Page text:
Better Treatments from Bosses Means Better Opportunities for Working Mothers

Family, Medical, and Other Leave Discrimination

Despite the rights granted by the Family Medical Act and the Equal Pay Act, there is so much more companies can do to make it better for working mothers.

The Family Leave Act allows employees to take 12 weeks of unpaid leave, but it only applies to companies with 50 or more employees, and only those who have worked at the company for a year can take an advantage of the benefits. President Trump has spoken about a proposal for a better paid leave program for women, but this proposal could hinder women in the long-run by encouraging sexist stereotypes in the workplace.

Fortunately, employers do not have to solely rely on Congress to pass the Family and Medical Insurance Leave Act and dictate what benefits their workers get. Companies can choose to offer better paid leave for both mothers and fathers.

Another way to help working mothers would be supporting them while they are breastfeeding. The Break Time for Working Mothers Law and the Pregnancy Discrimination Act cover some workers, but not all women are granted the right to a reasonable breaktime for workers to express breast milk in a practical location that is not a bathroom and where they can have privacy from other coworkers.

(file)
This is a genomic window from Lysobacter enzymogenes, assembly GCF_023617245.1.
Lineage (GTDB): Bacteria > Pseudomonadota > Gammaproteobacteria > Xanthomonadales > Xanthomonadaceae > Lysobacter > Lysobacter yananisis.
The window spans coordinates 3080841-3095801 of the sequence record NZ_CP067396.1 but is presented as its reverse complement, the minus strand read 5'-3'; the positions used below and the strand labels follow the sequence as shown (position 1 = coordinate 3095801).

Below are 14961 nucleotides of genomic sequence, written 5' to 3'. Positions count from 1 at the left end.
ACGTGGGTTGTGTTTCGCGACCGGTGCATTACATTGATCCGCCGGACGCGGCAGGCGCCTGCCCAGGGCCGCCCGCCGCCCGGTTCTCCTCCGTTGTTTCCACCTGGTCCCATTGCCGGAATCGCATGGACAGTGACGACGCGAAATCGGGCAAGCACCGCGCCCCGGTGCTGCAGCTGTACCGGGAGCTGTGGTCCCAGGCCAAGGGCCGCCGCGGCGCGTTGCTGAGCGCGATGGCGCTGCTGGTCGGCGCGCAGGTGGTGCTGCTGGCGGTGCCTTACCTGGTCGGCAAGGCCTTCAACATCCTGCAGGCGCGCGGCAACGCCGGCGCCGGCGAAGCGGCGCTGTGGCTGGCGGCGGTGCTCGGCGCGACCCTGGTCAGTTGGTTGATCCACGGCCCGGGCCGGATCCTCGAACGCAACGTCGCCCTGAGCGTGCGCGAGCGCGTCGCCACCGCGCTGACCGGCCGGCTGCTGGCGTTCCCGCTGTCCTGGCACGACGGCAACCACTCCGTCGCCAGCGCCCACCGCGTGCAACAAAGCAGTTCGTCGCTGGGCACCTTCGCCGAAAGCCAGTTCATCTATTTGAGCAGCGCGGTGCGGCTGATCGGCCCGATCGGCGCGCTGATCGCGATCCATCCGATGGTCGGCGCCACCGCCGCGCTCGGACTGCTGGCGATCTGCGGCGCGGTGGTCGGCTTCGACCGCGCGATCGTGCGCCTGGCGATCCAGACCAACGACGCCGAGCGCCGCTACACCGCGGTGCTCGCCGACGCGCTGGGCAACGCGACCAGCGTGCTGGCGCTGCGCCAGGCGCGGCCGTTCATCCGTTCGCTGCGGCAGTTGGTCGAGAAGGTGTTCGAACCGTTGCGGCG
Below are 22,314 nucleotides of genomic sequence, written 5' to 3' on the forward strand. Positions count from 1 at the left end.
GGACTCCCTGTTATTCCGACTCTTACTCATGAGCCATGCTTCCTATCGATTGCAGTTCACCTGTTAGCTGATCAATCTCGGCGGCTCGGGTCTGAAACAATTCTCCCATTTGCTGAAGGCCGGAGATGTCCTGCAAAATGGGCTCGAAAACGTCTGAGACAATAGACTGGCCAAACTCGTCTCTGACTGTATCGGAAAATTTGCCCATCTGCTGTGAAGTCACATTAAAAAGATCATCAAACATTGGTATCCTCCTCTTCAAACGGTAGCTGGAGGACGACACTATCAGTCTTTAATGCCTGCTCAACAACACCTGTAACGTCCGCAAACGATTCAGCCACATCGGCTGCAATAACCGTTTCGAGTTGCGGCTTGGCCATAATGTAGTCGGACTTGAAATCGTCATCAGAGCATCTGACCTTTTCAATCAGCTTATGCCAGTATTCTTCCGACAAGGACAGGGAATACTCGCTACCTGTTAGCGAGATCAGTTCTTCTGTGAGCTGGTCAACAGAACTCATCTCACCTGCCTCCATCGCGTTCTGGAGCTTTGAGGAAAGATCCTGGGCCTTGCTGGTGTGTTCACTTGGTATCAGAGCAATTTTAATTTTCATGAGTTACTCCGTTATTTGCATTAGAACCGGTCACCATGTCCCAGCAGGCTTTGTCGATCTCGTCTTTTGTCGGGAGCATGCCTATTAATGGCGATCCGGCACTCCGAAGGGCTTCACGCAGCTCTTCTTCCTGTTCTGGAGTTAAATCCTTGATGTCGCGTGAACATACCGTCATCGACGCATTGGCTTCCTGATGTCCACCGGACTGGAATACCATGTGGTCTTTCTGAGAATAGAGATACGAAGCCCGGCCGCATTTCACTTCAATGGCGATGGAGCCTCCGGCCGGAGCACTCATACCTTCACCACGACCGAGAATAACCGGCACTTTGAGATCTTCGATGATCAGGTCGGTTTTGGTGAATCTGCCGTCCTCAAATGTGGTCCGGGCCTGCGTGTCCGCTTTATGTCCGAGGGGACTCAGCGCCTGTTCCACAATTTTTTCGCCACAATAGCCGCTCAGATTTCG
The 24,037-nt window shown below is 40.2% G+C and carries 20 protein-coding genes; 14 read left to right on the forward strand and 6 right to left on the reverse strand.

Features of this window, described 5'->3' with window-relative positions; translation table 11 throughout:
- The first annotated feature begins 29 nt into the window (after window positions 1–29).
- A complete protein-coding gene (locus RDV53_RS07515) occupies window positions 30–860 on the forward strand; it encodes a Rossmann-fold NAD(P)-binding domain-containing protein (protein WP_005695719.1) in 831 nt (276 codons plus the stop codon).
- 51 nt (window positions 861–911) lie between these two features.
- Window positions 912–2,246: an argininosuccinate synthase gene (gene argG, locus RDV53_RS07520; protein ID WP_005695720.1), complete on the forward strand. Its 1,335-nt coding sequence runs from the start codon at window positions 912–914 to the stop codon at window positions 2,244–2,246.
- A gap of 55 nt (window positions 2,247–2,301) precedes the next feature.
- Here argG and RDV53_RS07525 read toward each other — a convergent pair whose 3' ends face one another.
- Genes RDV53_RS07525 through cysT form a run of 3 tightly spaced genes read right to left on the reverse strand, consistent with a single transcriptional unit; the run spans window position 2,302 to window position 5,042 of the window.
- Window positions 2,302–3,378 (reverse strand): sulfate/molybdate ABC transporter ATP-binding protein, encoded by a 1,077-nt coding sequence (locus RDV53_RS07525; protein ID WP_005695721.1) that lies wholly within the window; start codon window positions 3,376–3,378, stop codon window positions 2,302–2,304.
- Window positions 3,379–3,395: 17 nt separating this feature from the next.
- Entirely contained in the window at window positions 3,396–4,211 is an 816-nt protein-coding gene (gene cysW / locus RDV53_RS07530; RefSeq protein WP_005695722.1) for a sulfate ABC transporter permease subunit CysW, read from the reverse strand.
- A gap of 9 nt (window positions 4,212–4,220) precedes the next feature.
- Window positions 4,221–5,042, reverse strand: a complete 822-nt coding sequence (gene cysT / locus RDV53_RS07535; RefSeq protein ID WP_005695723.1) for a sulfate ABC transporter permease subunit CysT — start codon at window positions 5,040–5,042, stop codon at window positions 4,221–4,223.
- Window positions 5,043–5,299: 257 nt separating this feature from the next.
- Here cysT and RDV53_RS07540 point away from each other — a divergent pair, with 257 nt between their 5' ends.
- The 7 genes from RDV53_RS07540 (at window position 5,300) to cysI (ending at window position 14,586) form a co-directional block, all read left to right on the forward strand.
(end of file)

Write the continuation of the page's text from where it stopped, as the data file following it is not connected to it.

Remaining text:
Finally, employers must implement transparent pay policies in order to ensure equal pay among men and women in the workplace. According to the National Labor Relations Board, it is unlawful for a company to practice policies which prevent employees from disclosing their pay. Therefore, it is to a company’s advantage to compensate men and women equally.

To read more about how to improve working conditions for working mothers, please read this article by Tom Spiggle, founder of the Spiggle Law Firm.